(Bloomberg) -- A group of Moby SpA’s bondholders will take a stake in a newly formed unit of the company as part of a long-awaited restructuring deal.

Investors including BlueBay Asset Management and Cheyne Capital Management will get equity in a unit that will own the ferry operator’s fleet, according to people familiar with the deal who asked not to be identified because the details are private. The group of bondholders reached an agreement with banks and owners late on Wednesday, ending two years of fractious negotiations and multiple lawsuits.

As part of the restructuring plan, some of the bondholders will inject more than 50 million euros ($57 million) to recapitalize the business in exchange for a stake in the new unit, the people said. A spokesperson for Moby declined to comment on the details of the proposal.

Moby, owned by the Onorato family, connects Italy’s main ports to its islands. It has been under pressure from increasing regulation, tougher competition and weak freight traffic volumes in the last years, and was further hit by the pandemic travel restrictions.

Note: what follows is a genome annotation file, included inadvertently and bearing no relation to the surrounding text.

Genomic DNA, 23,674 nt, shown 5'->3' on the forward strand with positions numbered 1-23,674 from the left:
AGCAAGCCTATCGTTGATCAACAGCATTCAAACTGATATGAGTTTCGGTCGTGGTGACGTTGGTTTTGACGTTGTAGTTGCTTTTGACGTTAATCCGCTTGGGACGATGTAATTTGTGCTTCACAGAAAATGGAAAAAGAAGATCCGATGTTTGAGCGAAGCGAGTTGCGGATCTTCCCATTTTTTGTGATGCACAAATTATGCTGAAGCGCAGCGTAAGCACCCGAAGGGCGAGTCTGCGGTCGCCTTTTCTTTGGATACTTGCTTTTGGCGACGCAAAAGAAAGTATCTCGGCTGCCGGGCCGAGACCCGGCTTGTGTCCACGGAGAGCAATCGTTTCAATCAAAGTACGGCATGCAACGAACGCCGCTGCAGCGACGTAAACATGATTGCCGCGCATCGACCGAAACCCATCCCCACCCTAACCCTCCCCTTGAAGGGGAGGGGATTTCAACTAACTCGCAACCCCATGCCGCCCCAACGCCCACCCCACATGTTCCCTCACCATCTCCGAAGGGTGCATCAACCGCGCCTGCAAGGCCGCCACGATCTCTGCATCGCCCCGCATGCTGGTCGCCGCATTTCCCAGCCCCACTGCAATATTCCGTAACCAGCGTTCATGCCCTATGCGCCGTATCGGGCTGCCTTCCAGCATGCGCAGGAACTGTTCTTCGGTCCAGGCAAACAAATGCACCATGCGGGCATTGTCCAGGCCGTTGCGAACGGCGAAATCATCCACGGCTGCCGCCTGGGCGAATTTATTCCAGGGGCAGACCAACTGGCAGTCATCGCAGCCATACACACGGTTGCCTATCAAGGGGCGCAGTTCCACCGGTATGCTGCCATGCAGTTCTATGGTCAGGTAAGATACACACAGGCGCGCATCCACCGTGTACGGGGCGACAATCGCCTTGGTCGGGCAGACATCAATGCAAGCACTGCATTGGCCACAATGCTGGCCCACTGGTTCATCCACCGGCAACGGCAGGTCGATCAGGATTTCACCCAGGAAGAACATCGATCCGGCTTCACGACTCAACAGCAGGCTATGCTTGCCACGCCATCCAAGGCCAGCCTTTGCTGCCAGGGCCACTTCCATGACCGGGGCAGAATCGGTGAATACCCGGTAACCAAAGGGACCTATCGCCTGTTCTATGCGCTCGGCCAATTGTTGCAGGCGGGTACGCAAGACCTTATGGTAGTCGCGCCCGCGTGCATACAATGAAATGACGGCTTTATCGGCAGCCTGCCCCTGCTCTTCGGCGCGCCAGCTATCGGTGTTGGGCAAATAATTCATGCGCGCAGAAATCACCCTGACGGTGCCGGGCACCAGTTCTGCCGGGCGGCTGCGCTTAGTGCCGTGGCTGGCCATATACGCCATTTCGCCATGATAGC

In June 2020, the company filed for a court-supervised restructuring procedure in Milan, but its revenue grew above expectations in the summer of 2021. It filed for Chapter 15 bankruptcy proceedings in the U.S. on Saturday as it prepared to close the deal at home.

Read more: Italy’s Ferry Operator Moby Files for Chapter 15 Bankruptcy

Investors that contribute to the new money injection could recover more than 90% of their bond investment, the people said, adding that it’s significantly higher than what originally offered under a plan agreed in March 2021. A year ago, Moby’s 300 million-euro bond was indicated at about 25% of face value, according to data compiled by Bloomberg. 

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